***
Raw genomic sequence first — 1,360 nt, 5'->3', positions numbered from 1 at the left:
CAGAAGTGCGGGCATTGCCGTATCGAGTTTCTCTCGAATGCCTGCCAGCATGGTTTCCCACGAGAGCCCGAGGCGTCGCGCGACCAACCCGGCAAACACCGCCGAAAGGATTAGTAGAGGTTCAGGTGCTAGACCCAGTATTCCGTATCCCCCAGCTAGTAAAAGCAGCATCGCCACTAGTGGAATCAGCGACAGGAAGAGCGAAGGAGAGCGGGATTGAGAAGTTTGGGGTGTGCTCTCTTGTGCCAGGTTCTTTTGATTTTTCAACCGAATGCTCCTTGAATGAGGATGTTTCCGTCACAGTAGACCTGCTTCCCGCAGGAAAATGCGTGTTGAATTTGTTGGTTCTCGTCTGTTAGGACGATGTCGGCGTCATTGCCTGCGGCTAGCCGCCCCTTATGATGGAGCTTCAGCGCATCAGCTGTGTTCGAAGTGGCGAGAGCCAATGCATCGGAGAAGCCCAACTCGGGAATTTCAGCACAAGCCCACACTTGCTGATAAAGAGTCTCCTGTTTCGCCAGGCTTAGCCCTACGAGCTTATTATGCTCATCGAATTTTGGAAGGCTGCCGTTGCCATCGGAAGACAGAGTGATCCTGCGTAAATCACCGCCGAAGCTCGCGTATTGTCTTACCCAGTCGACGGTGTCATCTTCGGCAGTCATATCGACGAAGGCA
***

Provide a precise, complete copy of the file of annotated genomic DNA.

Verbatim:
Raw genomic sequence first — 1,360 nt, 5'->3', positions numbered from 1 at the left:
CAGAAGTGCGGGCATTGCCGTATCGAGTTTCTCTCGAATGCCTGCCAGCATGGTTTCCCACGAGAGCCCGAGGCGTCGCGCGACCAACCCGGCAAACACCGCCGAAAGGATTAGTAGAGGTTCAGGTGCTAGACCCAGTATTCCGTATCCCCCAGCTAGTAAAAGCAGCATCGCCACTAGTGGAATCAGCGACAGGAAGAGCGAAGGAGAGCGGGATTGAGAAGTTTGGGGTGTGCTCTCTTGTGCCAGGTTCTTTTGATTTTTCAACCGAATGCTCCTTGAATGAGGATGTTTCCGTCACAGTAGACCTGCTTCCCGCAGGAAAATGCGTGTTGAATTTGTTGGTTCTCGTCTGTTAGGACGATGTCGGCGTCATTGCCTGCGGCTAGCCGCCCCTTATGATGGAGCTTCAGCGCATCAGCTGTGTTCGAAGTGGCGAGAGCCAATGCATCGGAGAAGCCCAACTCGGGAATTTCAGCACAAGCCCACACTTGCTGATAAAGAGTCTCCTGTTTCGCCAGGCTTAGCCCTACGAGCTTATTATGCTCATCGAATTTTGGAAGGCTGCCGTTGCCATCGGAAGACAGAGTGATCCTGCGTAAATCACCGCCGAAGCTCGCGTATTGTCTTACCCAGTCGACGGTGTCATCTTCGGCAGTCATATCGACGAAGGCA